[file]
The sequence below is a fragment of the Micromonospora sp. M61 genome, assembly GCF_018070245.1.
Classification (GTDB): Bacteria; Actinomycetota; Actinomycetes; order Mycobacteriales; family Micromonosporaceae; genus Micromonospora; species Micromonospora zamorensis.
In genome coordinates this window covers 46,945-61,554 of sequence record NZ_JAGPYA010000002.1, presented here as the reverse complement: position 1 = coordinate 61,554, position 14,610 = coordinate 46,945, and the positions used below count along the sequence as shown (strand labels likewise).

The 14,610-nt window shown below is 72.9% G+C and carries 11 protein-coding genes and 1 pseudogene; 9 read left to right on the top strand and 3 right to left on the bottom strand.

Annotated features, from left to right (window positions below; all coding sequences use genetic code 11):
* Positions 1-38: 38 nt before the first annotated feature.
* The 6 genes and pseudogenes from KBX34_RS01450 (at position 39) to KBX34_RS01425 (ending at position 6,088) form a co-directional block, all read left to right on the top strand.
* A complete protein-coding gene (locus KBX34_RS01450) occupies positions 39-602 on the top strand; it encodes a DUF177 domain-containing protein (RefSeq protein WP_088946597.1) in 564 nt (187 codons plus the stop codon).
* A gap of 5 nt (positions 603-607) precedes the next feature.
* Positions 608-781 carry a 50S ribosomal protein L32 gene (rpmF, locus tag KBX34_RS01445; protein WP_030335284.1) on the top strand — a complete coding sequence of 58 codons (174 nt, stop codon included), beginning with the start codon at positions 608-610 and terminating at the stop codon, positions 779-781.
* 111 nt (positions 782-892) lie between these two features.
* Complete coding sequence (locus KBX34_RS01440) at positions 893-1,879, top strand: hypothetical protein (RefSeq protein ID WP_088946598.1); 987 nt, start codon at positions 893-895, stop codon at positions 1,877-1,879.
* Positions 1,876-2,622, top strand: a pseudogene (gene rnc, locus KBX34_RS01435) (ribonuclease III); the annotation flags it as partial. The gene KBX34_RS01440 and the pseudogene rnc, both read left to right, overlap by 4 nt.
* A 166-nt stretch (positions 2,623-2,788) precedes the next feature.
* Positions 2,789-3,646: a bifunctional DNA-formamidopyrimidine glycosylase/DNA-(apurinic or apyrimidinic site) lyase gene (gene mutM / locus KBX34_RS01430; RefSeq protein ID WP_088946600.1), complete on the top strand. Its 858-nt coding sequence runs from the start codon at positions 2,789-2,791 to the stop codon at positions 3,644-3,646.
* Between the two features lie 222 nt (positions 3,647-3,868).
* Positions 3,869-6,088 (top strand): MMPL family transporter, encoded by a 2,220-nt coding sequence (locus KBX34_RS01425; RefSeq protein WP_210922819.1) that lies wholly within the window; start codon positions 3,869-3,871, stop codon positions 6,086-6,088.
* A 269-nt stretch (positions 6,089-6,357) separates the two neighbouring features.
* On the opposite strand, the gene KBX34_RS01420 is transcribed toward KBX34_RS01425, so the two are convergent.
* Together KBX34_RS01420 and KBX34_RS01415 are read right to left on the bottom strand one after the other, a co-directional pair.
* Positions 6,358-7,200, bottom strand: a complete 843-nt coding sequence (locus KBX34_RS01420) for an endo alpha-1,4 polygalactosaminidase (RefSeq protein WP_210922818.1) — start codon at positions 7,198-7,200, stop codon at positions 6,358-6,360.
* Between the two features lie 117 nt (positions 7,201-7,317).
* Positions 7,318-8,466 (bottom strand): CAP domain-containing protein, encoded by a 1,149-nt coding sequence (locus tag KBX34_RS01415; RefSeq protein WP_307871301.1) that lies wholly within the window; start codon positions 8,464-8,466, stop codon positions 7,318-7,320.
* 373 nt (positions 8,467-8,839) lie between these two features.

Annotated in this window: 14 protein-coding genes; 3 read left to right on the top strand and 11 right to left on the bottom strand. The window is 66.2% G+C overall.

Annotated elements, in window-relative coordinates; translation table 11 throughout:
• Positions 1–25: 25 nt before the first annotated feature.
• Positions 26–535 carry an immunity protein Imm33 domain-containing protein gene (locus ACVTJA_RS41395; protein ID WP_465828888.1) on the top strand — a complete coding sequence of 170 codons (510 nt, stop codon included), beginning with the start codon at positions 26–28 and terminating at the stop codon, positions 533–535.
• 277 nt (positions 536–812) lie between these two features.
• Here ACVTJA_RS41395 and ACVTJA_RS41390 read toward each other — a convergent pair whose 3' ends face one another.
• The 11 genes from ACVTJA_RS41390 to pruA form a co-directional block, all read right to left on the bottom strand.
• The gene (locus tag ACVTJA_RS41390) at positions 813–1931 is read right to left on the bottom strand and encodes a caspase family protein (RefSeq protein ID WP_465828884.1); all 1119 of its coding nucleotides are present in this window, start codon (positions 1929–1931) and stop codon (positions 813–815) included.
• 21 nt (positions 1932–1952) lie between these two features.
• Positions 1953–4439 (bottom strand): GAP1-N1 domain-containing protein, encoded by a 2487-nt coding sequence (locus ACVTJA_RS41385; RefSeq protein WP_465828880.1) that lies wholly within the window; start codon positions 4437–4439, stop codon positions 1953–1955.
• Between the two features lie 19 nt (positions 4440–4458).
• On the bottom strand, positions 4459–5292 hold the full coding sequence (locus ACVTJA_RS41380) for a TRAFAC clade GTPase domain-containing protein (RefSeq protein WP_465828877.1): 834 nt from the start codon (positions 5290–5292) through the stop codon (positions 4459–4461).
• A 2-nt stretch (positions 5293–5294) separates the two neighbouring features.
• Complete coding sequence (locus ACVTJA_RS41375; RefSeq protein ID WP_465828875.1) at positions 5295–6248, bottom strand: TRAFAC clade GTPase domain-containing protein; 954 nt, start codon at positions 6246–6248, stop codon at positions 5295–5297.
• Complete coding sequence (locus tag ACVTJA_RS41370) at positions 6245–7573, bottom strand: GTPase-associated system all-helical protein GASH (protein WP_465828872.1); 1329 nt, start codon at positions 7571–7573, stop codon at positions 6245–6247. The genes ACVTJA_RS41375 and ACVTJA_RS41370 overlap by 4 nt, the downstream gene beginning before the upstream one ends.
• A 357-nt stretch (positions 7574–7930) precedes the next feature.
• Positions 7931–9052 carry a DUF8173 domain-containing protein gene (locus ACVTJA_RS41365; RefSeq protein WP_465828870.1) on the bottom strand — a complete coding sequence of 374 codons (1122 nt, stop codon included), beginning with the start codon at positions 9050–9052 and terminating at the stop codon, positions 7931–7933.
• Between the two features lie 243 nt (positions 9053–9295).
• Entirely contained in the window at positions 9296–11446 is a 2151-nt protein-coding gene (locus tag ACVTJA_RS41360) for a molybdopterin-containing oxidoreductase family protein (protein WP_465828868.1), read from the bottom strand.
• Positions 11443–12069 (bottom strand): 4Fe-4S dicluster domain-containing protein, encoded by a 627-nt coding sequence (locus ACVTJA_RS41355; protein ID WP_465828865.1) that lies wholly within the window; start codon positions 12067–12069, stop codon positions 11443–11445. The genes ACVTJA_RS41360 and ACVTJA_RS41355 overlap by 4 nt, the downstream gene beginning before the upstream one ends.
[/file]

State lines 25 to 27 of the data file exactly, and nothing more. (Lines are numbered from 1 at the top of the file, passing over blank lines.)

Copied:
Annotated in this window: 14 protein-coding genes; 3 read left to right on the top strand and 11 right to left on the bottom strand. The window is 66.2% G+C overall.

Annotated elements, in window-relative coordinates; translation table 11 throughout:
• Positions 1–25: 25 nt before the first annotated feature.